Prepared under the auspices of The American Society of Clinical Pathologists. By John A. Kolmer, M.D., Dr.P.H., D.Sc., LL.D., and Fred Boerner, V.M.D. Assisted by C. Z. Garber, A.B., M.D., and Committees of The American Society of Clinical Pathologists. Pp. I–XXII. 1–663. D. Appleton and Company, New York and London, 1931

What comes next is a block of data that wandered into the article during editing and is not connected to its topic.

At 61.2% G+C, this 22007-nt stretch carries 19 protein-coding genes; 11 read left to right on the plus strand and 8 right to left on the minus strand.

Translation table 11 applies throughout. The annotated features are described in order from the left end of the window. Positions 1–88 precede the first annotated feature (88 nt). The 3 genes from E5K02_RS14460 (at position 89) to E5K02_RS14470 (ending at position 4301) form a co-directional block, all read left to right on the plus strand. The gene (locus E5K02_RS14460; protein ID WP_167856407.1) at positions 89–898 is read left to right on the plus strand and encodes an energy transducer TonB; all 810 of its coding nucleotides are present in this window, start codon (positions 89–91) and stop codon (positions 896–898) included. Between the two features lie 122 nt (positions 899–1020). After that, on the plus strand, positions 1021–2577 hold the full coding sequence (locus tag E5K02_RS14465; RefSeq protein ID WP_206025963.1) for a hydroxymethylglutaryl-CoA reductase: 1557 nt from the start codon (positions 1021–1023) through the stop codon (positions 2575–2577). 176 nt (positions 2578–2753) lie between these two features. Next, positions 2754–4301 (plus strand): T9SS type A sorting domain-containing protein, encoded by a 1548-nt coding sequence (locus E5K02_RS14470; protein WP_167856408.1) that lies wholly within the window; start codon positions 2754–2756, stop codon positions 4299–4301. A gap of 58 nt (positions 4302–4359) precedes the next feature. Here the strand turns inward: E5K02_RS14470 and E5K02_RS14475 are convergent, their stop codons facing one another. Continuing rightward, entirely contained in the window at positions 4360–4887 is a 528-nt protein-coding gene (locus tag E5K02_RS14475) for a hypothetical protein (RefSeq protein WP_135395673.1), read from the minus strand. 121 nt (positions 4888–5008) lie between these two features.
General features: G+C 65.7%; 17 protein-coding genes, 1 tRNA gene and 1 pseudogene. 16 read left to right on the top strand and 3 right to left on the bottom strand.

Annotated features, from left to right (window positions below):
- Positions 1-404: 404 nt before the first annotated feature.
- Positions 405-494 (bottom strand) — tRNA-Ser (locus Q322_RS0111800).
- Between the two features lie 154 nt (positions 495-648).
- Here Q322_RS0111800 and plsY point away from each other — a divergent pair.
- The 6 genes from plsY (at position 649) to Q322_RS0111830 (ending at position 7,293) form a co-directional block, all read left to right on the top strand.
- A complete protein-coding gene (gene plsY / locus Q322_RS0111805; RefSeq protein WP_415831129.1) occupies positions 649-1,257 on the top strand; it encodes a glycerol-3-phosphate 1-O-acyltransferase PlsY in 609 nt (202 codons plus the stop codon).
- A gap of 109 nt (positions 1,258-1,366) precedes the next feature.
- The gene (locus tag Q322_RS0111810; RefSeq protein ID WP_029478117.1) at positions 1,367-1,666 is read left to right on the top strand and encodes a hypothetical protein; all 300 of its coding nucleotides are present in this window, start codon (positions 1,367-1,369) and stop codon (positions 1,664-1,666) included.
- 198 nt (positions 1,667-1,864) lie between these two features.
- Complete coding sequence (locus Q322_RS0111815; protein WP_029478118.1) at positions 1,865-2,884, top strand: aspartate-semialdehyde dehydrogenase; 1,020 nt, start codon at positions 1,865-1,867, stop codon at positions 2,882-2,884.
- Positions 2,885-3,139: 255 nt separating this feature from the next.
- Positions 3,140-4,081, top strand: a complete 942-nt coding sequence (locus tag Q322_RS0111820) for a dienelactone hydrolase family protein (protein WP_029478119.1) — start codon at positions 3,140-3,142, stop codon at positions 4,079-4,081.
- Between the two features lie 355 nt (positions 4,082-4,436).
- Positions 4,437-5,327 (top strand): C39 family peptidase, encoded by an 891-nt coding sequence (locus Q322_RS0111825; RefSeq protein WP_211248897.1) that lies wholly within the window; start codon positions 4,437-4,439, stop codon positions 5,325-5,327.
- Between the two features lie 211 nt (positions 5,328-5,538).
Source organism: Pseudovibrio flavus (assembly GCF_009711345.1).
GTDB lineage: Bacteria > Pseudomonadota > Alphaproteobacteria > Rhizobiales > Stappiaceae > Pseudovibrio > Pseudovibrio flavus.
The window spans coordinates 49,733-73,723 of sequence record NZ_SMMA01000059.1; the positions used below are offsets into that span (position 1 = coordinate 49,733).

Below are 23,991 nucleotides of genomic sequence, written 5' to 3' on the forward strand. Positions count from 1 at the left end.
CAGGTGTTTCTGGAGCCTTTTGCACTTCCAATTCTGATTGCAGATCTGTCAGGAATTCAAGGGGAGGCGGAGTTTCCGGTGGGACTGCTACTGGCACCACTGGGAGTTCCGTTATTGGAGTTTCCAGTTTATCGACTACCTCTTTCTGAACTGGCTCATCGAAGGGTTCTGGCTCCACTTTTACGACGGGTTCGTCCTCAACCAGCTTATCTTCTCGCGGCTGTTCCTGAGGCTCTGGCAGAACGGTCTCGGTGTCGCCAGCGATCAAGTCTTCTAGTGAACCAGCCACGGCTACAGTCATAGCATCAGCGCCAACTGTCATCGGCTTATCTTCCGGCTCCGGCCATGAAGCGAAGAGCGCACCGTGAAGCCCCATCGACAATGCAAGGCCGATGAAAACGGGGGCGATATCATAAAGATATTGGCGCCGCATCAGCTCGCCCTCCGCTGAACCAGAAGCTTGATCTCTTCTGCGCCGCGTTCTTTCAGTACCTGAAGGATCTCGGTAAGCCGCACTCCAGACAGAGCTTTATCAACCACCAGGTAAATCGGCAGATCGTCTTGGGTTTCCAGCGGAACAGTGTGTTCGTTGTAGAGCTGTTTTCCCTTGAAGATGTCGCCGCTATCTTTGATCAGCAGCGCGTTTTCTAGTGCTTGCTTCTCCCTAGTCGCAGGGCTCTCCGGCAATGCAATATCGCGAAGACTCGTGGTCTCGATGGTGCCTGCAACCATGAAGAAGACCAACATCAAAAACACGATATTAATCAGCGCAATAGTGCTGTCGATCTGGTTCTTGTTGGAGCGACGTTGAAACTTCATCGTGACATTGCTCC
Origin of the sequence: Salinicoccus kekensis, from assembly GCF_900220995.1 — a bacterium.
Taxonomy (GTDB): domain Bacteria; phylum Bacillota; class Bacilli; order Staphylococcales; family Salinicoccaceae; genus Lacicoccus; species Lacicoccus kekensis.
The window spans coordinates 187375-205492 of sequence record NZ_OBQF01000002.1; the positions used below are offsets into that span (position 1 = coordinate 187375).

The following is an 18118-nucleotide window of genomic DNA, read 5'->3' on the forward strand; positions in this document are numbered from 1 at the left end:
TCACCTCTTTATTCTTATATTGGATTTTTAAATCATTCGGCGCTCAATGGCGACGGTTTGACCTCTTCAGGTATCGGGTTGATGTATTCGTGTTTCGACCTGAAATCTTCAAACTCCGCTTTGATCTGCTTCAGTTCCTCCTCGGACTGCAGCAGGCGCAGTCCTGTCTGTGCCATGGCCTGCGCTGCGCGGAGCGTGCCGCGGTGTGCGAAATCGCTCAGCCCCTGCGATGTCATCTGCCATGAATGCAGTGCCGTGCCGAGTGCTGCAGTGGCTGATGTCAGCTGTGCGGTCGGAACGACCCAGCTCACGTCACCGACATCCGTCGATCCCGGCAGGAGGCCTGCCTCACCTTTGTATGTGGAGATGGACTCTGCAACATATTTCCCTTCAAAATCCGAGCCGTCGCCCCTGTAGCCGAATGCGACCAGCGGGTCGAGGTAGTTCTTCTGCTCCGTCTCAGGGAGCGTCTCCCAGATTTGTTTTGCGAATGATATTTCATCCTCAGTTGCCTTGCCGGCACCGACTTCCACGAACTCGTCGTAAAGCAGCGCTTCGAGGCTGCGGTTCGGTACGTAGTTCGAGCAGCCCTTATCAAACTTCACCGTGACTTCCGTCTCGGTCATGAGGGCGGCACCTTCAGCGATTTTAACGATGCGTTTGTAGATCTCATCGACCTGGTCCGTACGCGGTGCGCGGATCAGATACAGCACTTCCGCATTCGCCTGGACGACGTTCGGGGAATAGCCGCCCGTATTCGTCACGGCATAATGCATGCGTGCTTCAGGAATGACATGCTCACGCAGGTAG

An evaluation of the Lao Aedes aegypti control program and of the predatory abilities of copepods from Vientiane, Lao People's Democratic Republic was undertaken before a field release of copepods in Thongkankam village, Vientiane. Copepods were transported to Australia for evaluation of predatory abilities and their survival under various nutrient and pH conditions. Mesocyclops guangxiensis was chosen for release over M. aspericornis due to its higher reproduction rate and its ability to survive in lower nutrient environments. Mesocyclops guangxiensis was released into 142 containers and 20 wells in a village in Vientiane. Copepods were present in 7% of the containers after one month and were absent six months postinoculation. In comparison, 100% of wells were still positive after six months, with average numbers of Ae. aegypti in the wells decreasing from 59.5 ± 18.5 (± SEM) to 0 after six months. Numbers of Culex quinquefasciatus and Anopheles maculatus also decreased to 0 after six months. This study indicates that predacious copepods will be accepted by the community and could be integrated as a low-cost, persistent control agent into new strategies for improving surveillance and control of dengue vectors.